Close your eyes and imagine this: you are sitting at a table with cold glass of iced tea in your hand as you watch your laughing children dart in and out of sunbeams that are dancing across the patio. You feel quiet, fulfilled, and proud of the beautiful childhood years you are providing; which will undoubtedly lead those same children to become loving, caring, and successful adults.
Now open your eyes. Is this how your day-to-day parenting feels? My guess is- probably not. The most common quote I hear from my clients who are parents is “It’s not what I anticipated; I’m completely lost” or some variation of that. More than likely you sit on the patio and watch your children. In the midst of running and laughing, they are hitting, throwing, or constantly needing your help. You find yourself seeking answers, from the internet or one of the countless parenting books currently on the market. How can I help my baby sleep, limit the toddler temper tantrums, or circumvent sibling squabbles. There is a book or blog to answer every problem. And each of those utilizes a different technique to raise the perfect child. Some tell us to pay close attention and create educational stimulation. While others tell us to back off, allow children to make mistakes, be bored, and tap into their own resources. Some teach that time out and discipline is of the utmost importance: children need boundaries! While still others preach that positive reinforcement is the only form of boundary setting you need: notice their good and the bad will melt away. What they all have in common is that if you follow the steps so nicely outlined in their books, your parenting life will be filled with moments in the sun, like we imagined in the beginning of this post.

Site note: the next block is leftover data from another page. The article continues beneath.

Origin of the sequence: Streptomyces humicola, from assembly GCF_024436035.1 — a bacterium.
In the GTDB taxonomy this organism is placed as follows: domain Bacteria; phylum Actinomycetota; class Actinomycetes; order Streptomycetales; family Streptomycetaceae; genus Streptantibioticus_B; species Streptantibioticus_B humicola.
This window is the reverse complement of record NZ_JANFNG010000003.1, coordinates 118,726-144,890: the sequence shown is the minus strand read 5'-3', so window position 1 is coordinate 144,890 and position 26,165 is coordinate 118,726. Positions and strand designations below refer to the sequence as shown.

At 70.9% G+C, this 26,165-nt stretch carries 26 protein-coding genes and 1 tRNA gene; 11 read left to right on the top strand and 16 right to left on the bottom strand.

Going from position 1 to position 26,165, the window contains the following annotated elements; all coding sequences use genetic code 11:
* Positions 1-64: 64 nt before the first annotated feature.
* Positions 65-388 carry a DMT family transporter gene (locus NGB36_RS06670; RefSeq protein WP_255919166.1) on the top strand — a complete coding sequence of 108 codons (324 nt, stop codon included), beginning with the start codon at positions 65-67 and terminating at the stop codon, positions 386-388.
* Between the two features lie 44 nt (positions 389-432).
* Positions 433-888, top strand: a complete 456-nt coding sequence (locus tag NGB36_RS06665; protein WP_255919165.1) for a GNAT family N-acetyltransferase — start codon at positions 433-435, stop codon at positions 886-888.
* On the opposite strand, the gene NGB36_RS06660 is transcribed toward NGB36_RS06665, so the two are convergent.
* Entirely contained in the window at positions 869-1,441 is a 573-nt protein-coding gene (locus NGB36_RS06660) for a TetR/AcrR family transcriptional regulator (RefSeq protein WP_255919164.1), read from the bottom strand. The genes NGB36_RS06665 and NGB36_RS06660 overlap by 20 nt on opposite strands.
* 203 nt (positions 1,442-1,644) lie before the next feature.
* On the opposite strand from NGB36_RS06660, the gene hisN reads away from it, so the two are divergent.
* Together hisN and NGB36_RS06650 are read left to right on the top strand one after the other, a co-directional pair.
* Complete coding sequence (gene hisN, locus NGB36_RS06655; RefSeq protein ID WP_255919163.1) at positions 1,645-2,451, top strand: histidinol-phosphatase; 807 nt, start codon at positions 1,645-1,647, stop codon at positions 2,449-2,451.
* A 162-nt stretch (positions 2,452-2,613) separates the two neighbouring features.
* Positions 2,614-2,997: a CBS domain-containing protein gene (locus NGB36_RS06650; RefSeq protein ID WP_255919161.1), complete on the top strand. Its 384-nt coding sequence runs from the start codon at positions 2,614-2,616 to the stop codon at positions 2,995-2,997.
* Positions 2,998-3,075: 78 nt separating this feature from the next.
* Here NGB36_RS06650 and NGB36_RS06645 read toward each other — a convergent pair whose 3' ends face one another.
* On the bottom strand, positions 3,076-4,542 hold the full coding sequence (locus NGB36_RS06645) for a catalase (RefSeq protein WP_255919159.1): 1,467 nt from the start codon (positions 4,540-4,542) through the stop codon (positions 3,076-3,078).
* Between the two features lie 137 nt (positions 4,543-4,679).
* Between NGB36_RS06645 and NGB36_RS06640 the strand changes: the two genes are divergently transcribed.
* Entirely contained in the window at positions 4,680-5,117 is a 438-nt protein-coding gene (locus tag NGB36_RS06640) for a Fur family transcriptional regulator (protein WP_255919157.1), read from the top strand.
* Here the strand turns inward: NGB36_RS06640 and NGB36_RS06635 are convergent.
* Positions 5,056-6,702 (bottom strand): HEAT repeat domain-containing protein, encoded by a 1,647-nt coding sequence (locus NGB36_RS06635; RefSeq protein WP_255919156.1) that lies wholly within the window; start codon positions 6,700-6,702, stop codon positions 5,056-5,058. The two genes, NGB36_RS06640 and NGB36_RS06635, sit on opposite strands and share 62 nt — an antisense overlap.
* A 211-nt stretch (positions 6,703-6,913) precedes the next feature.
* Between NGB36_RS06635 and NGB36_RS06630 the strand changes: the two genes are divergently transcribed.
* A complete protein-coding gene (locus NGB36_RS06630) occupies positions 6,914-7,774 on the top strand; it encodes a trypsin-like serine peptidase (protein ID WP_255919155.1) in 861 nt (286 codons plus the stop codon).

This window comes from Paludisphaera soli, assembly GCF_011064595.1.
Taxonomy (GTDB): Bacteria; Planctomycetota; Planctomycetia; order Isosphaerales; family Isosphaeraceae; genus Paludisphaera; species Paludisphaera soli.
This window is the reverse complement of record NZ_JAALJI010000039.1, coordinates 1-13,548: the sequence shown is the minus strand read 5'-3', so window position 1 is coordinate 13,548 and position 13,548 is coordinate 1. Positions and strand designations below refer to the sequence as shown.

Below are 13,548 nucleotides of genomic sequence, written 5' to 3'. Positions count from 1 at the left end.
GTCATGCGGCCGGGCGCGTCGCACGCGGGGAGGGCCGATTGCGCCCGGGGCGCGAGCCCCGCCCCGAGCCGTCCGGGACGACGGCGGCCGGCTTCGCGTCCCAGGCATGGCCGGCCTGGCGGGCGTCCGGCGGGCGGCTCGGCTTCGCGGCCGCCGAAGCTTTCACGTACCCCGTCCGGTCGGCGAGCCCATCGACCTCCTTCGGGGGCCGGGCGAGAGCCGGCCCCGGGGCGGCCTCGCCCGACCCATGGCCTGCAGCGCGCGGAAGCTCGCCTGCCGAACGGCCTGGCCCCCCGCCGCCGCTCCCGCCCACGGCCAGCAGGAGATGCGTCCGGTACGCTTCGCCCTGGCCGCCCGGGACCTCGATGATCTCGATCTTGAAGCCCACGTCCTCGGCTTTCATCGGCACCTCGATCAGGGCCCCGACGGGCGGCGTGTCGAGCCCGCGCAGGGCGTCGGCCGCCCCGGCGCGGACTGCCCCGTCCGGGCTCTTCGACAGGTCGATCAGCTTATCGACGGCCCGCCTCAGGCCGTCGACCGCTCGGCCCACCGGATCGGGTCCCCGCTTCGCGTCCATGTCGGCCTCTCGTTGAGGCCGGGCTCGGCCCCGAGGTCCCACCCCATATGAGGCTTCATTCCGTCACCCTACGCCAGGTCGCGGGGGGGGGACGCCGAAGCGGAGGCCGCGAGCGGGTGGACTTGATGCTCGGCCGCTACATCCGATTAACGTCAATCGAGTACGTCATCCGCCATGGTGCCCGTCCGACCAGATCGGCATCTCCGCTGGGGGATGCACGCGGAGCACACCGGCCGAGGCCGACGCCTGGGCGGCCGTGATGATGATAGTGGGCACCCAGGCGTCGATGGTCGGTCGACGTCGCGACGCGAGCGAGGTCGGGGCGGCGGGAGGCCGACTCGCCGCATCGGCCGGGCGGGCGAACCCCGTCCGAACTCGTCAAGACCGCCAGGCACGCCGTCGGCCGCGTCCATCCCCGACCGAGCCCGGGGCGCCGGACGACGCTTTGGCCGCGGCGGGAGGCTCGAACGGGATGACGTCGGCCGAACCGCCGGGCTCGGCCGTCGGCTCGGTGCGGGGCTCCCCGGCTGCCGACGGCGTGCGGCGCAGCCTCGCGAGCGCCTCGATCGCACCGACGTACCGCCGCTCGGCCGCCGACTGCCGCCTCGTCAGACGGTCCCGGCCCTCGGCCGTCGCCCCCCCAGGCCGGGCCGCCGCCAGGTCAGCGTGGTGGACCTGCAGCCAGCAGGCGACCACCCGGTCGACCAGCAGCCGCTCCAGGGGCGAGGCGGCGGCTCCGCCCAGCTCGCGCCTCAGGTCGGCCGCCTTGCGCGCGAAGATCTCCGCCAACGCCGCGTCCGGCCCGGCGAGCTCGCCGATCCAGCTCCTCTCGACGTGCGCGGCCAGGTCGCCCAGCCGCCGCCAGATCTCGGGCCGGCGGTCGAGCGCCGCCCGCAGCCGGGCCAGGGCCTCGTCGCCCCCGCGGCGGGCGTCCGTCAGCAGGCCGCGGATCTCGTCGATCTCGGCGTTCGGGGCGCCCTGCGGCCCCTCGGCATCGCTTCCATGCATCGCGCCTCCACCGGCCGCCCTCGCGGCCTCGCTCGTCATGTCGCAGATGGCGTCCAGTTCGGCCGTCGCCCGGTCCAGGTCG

So whose answer is correct? This is the dilemma: all are right, and none are right. What these sources all fail to account for is you: your individuality, your partner’s individuality and your children’s independent minds and attitudes. This is the problem with mass advice for raising children; parents are all different, and children are all different. Just as in education, one approach won’t work for everyone. You were an individual prior to having children; you knew your likes and your dislikes, your talents and your deficits. Tap into this, use this knowledge of yourself to help guide you through the ever-shifting landscape of parenting. Now this doesn’t mean stop reading and gaining knowledge about your children and their development, but you can stop searching for perfection. Seek the advice of family, friends, teachers, and professionals, but also realize your own expertise as a parent. Tap into what you know works for you and extend that to your family.
Ok, so will this give you your life filled with moments in the sun? No, parenting is hard and there are no easy fixes. But in accepting your expertise as a parent you will begin to appreciate those moments that do come. And when you do notice one, you can take a breath, feel the sun on your face and enjoy your children’s laughter, rather than worrying about their next tears.